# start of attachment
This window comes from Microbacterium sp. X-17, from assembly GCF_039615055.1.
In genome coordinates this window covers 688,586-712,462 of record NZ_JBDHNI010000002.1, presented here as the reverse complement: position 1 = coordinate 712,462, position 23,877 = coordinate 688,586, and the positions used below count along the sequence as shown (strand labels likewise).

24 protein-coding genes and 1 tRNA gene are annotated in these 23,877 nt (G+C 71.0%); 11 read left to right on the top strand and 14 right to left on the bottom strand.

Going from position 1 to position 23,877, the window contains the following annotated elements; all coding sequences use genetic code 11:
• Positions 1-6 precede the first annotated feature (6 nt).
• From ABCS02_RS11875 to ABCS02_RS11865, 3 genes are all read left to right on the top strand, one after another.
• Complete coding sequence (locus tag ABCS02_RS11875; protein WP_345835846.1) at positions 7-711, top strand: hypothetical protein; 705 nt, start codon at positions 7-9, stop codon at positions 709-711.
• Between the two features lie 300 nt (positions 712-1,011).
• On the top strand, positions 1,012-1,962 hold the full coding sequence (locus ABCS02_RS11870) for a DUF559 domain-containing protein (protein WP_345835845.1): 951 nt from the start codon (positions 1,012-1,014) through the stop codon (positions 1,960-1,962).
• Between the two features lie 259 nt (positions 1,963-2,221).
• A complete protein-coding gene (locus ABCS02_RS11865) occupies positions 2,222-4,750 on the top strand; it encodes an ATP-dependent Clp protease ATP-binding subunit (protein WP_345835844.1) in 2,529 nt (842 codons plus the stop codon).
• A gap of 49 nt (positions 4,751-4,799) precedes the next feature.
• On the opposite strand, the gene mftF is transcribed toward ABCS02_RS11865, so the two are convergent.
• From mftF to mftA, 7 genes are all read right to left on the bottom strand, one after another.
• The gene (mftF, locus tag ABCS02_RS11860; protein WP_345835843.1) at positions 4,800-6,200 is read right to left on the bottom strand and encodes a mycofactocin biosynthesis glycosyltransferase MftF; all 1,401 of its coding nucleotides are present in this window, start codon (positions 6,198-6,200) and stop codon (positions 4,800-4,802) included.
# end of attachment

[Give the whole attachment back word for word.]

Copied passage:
This window comes from Microbacterium sp. X-17, from assembly GCF_039615055.1.
In genome coordinates this window covers 688,586-712,462 of record NZ_JBDHNI010000002.1, presented here as the reverse complement: position 1 = coordinate 712,462, position 23,877 = coordinate 688,586, and the positions used below count along the sequence as shown (strand labels likewise).

24 protein-coding genes and 1 tRNA gene are annotated in these 23,877 nt (G+C 71.0%); 11 read left to right on the top strand and 14 right to left on the bottom strand.

Going from position 1 to position 23,877, the window contains the following annotated elements; all coding sequences use genetic code 11:
• Positions 1-6 precede the first annotated feature (6 nt).
• From ABCS02_RS11875 to ABCS02_RS11865, 3 genes are all read left to right on the top strand, one after another.
• Complete coding sequence (locus tag ABCS02_RS11875; protein WP_345835846.1) at positions 7-711, top strand: hypothetical protein; 705 nt, start codon at positions 7-9, stop codon at positions 709-711.
• Between the two features lie 300 nt (positions 712-1,011).
• On the top strand, positions 1,012-1,962 hold the full coding sequence (locus ABCS02_RS11870) for a DUF559 domain-containing protein (protein WP_345835845.1): 951 nt from the start codon (positions 1,012-1,014) through the stop codon (positions 1,960-1,962).
• Between the two features lie 259 nt (positions 1,963-2,221).
• A complete protein-coding gene (locus ABCS02_RS11865) occupies positions 2,222-4,750 on the top strand; it encodes an ATP-dependent Clp protease ATP-binding subunit (protein WP_345835844.1) in 2,529 nt (842 codons plus the stop codon).
• A gap of 49 nt (positions 4,751-4,799) precedes the next feature.
• On the opposite strand, the gene mftF is transcribed toward ABCS02_RS11865, so the two are convergent.
• From mftF to mftA, 7 genes are all read right to left on the bottom strand, one after another.
• The gene (mftF, locus tag ABCS02_RS11860; protein WP_345835843.1) at positions 4,800-6,200 is read right to left on the bottom strand and encodes a mycofactocin biosynthesis glycosyltransferase MftF; all 1,401 of its coding nucleotides are present in this window, start codon (positions 6,198-6,200) and stop codon (positions 4,800-4,802) included.